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 ::   Introduction to Java (Parts 1 and 2) in Slovak

 

Introducton to Web Design
Internal Links  
  • So how do you create a link that points to a location inside of a document?

  • Just as we did when we were creating links to another web page, we will use the anchor tag with an HREF attribute. However, rather than setting the HREF value to a simple URL, we will define a location within a page to link to.

  • An "internal anchor" uses a number sign and an internal page keyword to define a location. It looks something like this...
<A HREF = "#top">Go to the top of this page</A>

  • Of course, how does the web browser know what "#top" means?

  • Well, we have to let it know with HTML code. Specifically, we will provide an anchor to link to by using the NAME attribute in the anchor tag.

  • The NAME attribute specifies a location within a page. Thus, for example, if we wanted the internal anchor in the previous example to work, we would need to put the following anchor at the actual top of the document with the internal link:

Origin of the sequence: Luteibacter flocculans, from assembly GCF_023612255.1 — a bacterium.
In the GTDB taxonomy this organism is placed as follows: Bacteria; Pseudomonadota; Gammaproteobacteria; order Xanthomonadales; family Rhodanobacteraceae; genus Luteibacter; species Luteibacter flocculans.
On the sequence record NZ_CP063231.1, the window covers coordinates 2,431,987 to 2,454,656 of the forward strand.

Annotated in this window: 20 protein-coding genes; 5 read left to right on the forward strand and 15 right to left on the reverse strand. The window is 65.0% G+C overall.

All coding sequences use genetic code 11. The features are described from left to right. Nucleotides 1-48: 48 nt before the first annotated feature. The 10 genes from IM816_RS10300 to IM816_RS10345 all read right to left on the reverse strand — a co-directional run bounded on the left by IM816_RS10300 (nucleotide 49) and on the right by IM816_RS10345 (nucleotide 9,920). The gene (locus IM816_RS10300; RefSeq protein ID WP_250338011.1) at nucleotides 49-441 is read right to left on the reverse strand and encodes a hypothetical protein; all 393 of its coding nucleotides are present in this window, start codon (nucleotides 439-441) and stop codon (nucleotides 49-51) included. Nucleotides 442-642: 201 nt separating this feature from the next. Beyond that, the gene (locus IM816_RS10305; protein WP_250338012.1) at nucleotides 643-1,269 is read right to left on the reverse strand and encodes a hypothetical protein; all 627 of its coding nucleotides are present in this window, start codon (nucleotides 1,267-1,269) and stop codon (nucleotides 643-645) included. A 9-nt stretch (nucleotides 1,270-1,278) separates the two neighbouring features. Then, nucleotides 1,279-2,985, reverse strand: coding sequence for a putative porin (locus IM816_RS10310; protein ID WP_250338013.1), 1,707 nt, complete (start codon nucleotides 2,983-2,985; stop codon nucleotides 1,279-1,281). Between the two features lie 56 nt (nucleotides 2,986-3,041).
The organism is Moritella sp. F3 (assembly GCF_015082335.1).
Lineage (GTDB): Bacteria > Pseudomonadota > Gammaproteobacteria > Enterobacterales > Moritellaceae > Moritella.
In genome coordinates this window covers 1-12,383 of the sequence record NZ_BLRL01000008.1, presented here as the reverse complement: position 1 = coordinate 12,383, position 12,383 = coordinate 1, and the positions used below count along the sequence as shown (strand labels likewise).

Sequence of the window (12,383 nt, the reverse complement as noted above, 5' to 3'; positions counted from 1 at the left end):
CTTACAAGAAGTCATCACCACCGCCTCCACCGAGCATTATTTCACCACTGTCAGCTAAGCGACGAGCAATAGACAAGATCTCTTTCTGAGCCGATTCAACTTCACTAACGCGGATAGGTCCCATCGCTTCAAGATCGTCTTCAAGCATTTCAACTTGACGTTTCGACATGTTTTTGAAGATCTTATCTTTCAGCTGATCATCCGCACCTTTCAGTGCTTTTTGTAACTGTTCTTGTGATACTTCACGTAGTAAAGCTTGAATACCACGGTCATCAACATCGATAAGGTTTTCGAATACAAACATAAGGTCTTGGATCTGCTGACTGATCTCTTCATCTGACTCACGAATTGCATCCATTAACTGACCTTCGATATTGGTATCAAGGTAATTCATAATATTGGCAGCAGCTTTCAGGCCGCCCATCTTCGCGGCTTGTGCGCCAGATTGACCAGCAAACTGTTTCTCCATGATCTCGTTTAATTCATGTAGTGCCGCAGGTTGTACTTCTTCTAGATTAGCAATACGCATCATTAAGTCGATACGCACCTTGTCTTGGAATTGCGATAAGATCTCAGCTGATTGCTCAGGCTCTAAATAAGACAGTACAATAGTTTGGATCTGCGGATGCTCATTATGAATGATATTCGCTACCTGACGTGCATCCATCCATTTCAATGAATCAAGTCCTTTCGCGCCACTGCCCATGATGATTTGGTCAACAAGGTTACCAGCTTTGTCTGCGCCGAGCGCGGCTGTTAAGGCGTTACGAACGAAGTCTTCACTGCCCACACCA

<A NAME = "top"></A>

  • Try it out, by clicking here. We have included the example code in this very document.

  • Of course, you are not limited to linking from one part of a page to another. You can also link to a part of another page by including a URL within the HREF attribute. For example, the following anchor tag would link to the bottom of the page at http://www.extropia.com/index.html:
<A HREF = "http://www.extropia.com/index.html#bottom">
click here</A>

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